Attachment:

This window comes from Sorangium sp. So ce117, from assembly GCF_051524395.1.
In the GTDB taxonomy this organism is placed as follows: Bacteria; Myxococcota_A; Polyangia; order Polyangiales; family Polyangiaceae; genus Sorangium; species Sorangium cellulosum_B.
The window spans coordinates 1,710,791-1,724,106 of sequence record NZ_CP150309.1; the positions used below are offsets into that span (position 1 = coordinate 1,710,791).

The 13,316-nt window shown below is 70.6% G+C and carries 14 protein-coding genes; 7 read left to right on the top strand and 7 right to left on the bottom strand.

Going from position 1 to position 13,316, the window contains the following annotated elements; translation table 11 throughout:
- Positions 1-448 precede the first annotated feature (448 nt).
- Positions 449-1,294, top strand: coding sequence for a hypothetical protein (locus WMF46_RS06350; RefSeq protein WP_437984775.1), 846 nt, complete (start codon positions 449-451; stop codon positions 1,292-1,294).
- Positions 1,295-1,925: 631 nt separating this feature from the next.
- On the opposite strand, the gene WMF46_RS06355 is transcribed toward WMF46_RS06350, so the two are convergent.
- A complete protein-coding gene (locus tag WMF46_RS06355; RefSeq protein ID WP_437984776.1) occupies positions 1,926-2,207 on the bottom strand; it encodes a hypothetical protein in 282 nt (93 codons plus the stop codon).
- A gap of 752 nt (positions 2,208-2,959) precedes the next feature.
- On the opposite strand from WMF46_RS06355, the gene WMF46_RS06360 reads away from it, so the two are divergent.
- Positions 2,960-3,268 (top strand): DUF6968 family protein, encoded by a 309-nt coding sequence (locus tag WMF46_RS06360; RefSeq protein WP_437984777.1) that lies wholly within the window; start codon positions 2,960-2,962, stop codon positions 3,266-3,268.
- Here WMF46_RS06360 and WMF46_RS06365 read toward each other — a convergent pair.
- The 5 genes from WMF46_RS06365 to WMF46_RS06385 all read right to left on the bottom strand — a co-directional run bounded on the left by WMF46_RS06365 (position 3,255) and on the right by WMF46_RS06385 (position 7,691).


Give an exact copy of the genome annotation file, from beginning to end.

This window comes from Sorangium sp. So ce117, from assembly GCF_051524395.1.
In the GTDB taxonomy this organism is placed as follows: Bacteria; Myxococcota_A; Polyangia; order Polyangiales; family Polyangiaceae; genus Sorangium; species Sorangium cellulosum_B.
The window spans coordinates 1,710,791-1,724,106 of sequence record NZ_CP150309.1; the positions used below are offsets into that span (position 1 = coordinate 1,710,791).

The 13,316-nt window shown below is 70.6% G+C and carries 14 protein-coding genes; 7 read left to right on the top strand and 7 right to left on the bottom strand.

Going from position 1 to position 13,316, the window contains the following annotated elements; translation table 11 throughout:
- Positions 1-448 precede the first annotated feature (448 nt).
- Positions 449-1,294, top strand: coding sequence for a hypothetical protein (locus WMF46_RS06350; RefSeq protein WP_437984775.1), 846 nt, complete (start codon positions 449-451; stop codon positions 1,292-1,294).
- Positions 1,295-1,925: 631 nt separating this feature from the next.
- On the opposite strand, the gene WMF46_RS06355 is transcribed toward WMF46_RS06350, so the two are convergent.
- A complete protein-coding gene (locus tag WMF46_RS06355; RefSeq protein ID WP_437984776.1) occupies positions 1,926-2,207 on the bottom strand; it encodes a hypothetical protein in 282 nt (93 codons plus the stop codon).
- A gap of 752 nt (positions 2,208-2,959) precedes the next feature.
- On the opposite strand from WMF46_RS06355, the gene WMF46_RS06360 reads away from it, so the two are divergent.
- Positions 2,960-3,268 (top strand): DUF6968 family protein, encoded by a 309-nt coding sequence (locus tag WMF46_RS06360; RefSeq protein WP_437984777.1) that lies wholly within the window; start codon positions 2,960-2,962, stop codon positions 3,266-3,268.
- Here WMF46_RS06360 and WMF46_RS06365 read toward each other — a convergent pair.
- The 5 genes from WMF46_RS06365 to WMF46_RS06385 all read right to left on the bottom strand — a co-directional run bounded on the left by WMF46_RS06365 (position 3,255) and on the right by WMF46_RS06385 (position 7,691).